Judge Boasberg denied the request. He noted that the site was a “highly disturbed area that has been used for multiple purposes.” Id. at *6 (cleaned up). There also was no evidence that “places the cultural relics on the proposed gaming site itself” or that “any of those items belonged to the Cherokee.” Id. at *5. The government agency’s searches of “historical and archeological literature, as well as the National Register of Historic Properties,” did not identify any “eligible or potentially eligible historic properties or paleontological resources.” Id. at *6 (cleaned up). Even if historical artifacts did exist on site, he found that the builders agreed to “use certain best practices and undertake enumerated mitigation measures so that the proposed complex would have a less than significant impact across several environmental measures.” Id. (cleaned up). Judge Boasberg reasoned that since there was “no evidence of Cherokee artifacts and the land has already been substantially disturbed by state construction activities, the plan suffices to greatly reduce the imminence of injury.” Id. at *7.

So too here. The Projects are located “within a narrow construction corridor on federal land that parallels the international border, most of which is previously disturbed.” Defs.’ Opp’n at 50. Most of the construction—fourteen of the twenty miles—will replace fencing that already exists, and the areas function as a law enforcement zone. Enriquez Decl. ¶¶ 11–17. No Kumeyaay artifacts or remains have been discovered within the Projects’ construction zones, despite the Government’s surveys and re-surveys. See id. ¶ 84; Hr’g Tr. 51:13–20. So the Court cannot say with any confidence that the Kumeyaay certainly face injury at all. More, there are measures in place to mitigate any potential harm if materials are discovered, as the Government has already shown with its treatment of remains found near the Projects. See Enriquez Decl. ¶ 87 (stating the Government did not prevent the Kumeyaay from crossing the U.S.-Mexico border to retrieve the human remain discovered so that it could be appropriately relocated).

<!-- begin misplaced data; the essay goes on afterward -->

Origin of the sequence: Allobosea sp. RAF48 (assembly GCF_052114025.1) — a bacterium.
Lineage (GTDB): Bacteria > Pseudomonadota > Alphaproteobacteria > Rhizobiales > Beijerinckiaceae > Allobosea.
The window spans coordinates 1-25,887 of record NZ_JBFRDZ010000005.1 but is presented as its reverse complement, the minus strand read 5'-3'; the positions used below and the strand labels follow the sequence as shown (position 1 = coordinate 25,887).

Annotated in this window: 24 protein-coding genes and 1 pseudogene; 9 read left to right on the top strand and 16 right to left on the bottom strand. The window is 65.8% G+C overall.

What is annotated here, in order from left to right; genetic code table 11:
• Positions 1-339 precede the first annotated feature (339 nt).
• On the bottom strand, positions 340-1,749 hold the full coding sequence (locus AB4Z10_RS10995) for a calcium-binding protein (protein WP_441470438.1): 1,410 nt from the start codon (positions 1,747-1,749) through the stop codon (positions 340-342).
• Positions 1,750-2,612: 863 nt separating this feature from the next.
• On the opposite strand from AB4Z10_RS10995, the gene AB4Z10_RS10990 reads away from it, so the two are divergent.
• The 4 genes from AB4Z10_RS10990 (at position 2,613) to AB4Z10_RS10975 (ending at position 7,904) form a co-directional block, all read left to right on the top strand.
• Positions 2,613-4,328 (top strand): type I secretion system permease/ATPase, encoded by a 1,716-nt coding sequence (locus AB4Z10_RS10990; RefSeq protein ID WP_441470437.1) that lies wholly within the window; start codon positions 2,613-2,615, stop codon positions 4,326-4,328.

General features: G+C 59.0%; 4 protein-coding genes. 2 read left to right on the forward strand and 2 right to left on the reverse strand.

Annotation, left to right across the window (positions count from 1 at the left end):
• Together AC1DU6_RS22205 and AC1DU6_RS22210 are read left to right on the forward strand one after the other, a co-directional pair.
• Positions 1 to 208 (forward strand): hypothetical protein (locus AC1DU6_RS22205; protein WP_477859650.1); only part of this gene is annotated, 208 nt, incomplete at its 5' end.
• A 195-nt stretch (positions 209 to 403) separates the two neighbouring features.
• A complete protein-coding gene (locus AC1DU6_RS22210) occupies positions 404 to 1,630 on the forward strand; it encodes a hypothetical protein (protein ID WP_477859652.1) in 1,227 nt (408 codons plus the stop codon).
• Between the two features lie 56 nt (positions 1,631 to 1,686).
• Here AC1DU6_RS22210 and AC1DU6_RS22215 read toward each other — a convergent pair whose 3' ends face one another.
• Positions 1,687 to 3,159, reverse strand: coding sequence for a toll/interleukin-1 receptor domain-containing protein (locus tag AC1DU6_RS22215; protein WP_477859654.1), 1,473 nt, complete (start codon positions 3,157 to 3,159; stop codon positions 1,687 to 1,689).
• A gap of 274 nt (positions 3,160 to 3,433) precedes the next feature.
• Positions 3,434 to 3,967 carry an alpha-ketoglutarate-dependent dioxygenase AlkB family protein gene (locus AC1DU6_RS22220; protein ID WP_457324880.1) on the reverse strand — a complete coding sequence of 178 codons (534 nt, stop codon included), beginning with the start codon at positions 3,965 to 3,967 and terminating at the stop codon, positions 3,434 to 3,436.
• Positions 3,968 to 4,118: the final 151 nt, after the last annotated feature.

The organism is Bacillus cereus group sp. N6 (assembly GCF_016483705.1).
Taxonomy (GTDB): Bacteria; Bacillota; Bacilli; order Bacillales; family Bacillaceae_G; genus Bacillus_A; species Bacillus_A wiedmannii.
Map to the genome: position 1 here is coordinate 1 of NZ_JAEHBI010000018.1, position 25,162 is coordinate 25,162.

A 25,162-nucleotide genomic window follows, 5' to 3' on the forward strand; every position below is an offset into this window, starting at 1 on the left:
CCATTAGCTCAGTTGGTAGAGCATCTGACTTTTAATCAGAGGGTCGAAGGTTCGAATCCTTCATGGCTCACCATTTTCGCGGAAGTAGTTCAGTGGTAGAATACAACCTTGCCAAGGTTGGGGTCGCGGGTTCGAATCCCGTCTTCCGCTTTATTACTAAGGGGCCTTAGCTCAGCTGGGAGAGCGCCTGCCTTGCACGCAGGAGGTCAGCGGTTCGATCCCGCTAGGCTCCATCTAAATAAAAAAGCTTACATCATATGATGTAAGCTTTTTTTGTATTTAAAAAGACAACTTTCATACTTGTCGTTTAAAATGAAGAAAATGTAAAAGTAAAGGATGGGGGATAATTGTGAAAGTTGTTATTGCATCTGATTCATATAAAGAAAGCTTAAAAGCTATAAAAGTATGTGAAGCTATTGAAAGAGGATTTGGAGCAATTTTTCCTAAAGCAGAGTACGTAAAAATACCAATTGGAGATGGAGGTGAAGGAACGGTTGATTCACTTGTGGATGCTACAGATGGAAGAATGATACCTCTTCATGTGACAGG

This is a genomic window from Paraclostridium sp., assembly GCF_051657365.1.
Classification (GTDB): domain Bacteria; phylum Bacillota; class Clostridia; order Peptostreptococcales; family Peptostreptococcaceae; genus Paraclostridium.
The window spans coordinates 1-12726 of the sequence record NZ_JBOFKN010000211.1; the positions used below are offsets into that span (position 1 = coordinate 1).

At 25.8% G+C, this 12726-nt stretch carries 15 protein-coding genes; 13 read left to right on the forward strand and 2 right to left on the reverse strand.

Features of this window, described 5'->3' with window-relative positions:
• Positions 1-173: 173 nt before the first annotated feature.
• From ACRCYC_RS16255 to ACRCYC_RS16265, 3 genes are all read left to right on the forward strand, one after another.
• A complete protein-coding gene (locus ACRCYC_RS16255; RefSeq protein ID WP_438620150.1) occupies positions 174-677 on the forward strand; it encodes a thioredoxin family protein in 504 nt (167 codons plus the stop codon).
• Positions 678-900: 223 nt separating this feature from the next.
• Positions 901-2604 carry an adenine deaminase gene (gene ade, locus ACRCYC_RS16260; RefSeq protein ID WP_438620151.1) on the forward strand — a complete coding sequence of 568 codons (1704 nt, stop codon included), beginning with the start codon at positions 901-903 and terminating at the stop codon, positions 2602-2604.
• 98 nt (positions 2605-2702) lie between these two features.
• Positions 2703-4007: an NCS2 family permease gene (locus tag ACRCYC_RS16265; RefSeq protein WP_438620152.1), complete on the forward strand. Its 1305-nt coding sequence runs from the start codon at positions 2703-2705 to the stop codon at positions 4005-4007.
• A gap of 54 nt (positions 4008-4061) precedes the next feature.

The Court need only briefly address the Kumeyaay’s argument that the Projects will inflict irreparable harm on “nearby sacred sites used by tribal members and the natural resources on which those sacred sites depend.” Pls.’ Reply at 26. This includes Tecate Peak, Boundary Mountain, Jacumba Valley and Hot Springs, Table Mountain, the Yuha Basin, and the trail system the Kumeyaay use to link their villages to each other and the sacred sites. See Pls.’ Mot. at 17–21. The area surrounding the Projects is no doubt significant to the Kumeyaay’s practices. See Decl. of John Elliott (“Elliott Decl.”) ¶¶ 4–11, ECF No. 7-3; see also Carrico Decl. ¶¶ 14–19, 24–25.

These harms, however, run headlong into a critical feature of the construction: it takes place only on federal land. Enriquez Decl. ¶ 11. In the context of the First Amendment, the Supreme Court has declined to enforce a permanent injunction barring government construction on federal land that would have “devastating effects on traditional Indian religious practices.” Lyng, 485 U.S. at 451. The Court reasoned that the “Constitution does not, and courts cannot, offer to reconcile the various competing demands on government, many of them rooted in sincere religious belief, that inevitably arise in so diverse a society as ours.” Id. at 452. It found that “government simply could not operate if it were required to satisfy every citizen’s religious needs and desires.” Id. Thus, the Court held, “[w]hatever rights the Indians may have to the use of the area ... those rights do not divest the Government of its right to use what is, after all, its land.” Id. at 453 (emphasis in original).

The Court reserves the merits of the Kumeyaay’s First Amendment and RFRA claims for a later time. But Lyng is instructive regarding the Kumeyaay’s claimed harms to the surrounding sites. As in Lyng, construction for the Projects is on a narrow strip of federal land that serves as a law enforcement zone and will largely replace fencing that has been in place for at least ten years. Enriquez Decl. ¶¶ 11, 102. Through the lens of Lyng then, damage to the surrounding areas—even those integral to the Kumeyaay religion and culture—that is incidental to the Government’s use of its own land fails to meet the heightened standard for irreparable harm.